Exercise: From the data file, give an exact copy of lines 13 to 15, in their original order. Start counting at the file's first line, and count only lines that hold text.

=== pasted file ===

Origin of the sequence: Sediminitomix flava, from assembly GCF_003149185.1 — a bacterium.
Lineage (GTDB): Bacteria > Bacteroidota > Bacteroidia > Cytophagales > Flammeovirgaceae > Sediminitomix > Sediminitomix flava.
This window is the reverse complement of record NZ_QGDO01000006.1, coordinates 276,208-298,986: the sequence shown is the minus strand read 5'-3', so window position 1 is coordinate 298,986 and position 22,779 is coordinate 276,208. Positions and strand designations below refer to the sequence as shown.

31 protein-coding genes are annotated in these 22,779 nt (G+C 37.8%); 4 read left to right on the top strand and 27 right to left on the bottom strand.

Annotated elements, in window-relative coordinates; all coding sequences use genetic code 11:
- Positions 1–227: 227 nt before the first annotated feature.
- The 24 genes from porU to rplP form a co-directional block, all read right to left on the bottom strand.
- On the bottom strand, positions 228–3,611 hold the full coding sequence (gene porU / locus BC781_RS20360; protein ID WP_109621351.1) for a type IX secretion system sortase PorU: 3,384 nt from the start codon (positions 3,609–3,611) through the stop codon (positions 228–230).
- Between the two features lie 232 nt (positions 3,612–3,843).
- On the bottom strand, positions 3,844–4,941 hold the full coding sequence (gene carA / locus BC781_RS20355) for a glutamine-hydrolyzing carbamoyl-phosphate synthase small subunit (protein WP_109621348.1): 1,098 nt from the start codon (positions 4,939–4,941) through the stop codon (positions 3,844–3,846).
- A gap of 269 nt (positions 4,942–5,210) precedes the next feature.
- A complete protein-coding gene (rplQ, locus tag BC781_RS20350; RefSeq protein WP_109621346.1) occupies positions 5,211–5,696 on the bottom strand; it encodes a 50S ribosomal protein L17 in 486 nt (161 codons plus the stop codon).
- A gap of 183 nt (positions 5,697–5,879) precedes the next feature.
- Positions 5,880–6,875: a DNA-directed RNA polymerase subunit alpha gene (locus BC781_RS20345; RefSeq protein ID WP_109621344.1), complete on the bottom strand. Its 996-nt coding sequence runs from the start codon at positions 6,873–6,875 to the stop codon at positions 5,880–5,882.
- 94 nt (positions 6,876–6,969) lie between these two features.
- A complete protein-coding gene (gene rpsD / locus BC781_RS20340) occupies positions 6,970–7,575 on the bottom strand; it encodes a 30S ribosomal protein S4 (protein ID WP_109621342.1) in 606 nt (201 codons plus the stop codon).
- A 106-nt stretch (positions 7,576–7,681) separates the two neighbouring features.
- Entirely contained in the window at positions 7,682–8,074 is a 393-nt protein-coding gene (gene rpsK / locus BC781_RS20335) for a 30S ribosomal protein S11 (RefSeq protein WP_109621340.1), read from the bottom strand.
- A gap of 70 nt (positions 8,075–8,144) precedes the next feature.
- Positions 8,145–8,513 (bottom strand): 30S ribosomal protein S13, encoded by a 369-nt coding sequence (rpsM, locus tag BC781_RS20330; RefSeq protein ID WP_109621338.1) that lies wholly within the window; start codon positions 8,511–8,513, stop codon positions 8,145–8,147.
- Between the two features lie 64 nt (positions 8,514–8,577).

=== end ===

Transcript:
- A gap of 183 nt (positions 5,697–5,879) precedes the next feature.
- Positions 5,880–6,875: a DNA-directed RNA polymerase subunit alpha gene (locus BC781_RS20345; RefSeq protein ID WP_109621344.1), complete on the bottom strand. Its 996-nt coding sequence runs from the start codon at positions 6,873–6,875 to the stop codon at positions 5,880–5,882.
- 94 nt (positions 6,876–6,969) lie between these two features.